TV program: “West Side Story”, “A hero” … Movies to see and avoid this week


Back to the future

Monday, October 3, 9:15 p.m., TMC

Name of Zeus, there have been more broadcasts of this film on television than years on the counter of the Doloréan to travel in time, but we never get tired of it. And if Robert Zemeckis, the director, wanted to pay homage to the America of the 1950s, there is a good chance that the spectator will be, above all, nostalgic for his own adolescence, whatever the time when this one took place, as the adventures of Marty McFly remind us all of our youth.

OSS 117: Cairo Nest of Spies

Wednesday 5 October, 9 p.m., Paris Première

Hubert Bonisseur de la Bath is a French secret service agent. His registration number: OSS 117. Machist, racist, sure of himself, he swears by René Coty… and manages the feat of being endearing despite everything. Sent to Egypt in search of his missing teammate, he will have to collaborate with Larmina, an Egyptian agent played by Bérénice Béjo. Rhythmic, absurd and far from “politically correct”: the genius of Michel Hazanavicius on screen.

READ ALSO : OSS 117: racist, homophobic, misogynist… but by the way, why do we like it?

Bone Collector

Thursday, October 6, 9:05 p.m., Honey 25

A young New York police officer (Angelina Jolie) is put by chance on the trail of a mysterious serial killer and will have to rely on the help of a renowned criminologist (Denzel Washington), bedridden by an accident. This face-to-face between the cop with a very direct style and the overhanging intellectual gives birth to an effective and classic thriller, which has certainly aged but retains a certain very nineties.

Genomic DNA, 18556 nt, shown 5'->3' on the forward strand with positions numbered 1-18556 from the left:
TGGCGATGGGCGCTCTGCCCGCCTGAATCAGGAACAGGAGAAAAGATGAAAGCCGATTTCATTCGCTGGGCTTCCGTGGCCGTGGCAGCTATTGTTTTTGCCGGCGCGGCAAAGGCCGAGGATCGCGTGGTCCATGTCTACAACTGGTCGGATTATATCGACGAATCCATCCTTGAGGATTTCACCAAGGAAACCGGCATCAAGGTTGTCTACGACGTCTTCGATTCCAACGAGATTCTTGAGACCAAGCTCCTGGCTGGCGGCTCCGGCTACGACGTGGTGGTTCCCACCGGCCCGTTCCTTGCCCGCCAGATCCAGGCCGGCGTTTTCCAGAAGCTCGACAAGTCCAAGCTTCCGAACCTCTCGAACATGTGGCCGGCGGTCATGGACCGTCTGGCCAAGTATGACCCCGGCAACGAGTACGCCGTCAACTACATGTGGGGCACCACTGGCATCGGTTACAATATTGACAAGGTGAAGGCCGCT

A hero

Thursday, October 6, 8:58 p.m., Canal + Cinéma

Rahim, an ordinary man, languishes in prison for having incurred debts. This “hero” who is not heroic intends to take advantage of a leave to reimburse part of the sum claimed and thus escape his sad fate. A bag full of gold coins opportunely “found” by his companion will allow him, he thinks, to achieve his ends. Lying, manipulation, arrangements with probity, interchangeable reputations on social networks… Around these universal themes that he places in the context ofIran of today, Asghar Farhadi signs an incisive moral fable as inspired in its diabolically precise screenplay as in its constantly inventive staging.

READ ALSO :Before “West Side Story”, Steven Spielberg’s 5 best… and 5 worst films

West Side Story

Tuesday, October 4, 9:12 p.m., Canal

Never short of new projects, Spielberg is launching an improbable challenge on paper by signing a new version of a great American musical classic: West Side Story. In 1961, Robert Wise had triumphed with the first adaptation for the big screen of the lyrical drama by Leonard Bernstein, Arthur Laurents, Jerome Robbins and Stephen Sondheim created in 1957 on Broadway and itself inspired by the indestructible Romeo and Juliet by Shakespeare. What is mainly striking when discovering today’s film is… the timelessness and modernity of the musical and the 1961 film to which the 2021 version, on the “substance”, remains altogether faithful. Even if the Spielberg/Kushner duo zooms in with more vigor than the initial authors on the social context of the 1950s in New York and on the destruction of certain working-class neighborhoods, the observations remain the same and today’s film, as its models, X-rays with a salutary height of view the damage caused by racism, by the infernal spiral of communitarianism and by the obsession with identity.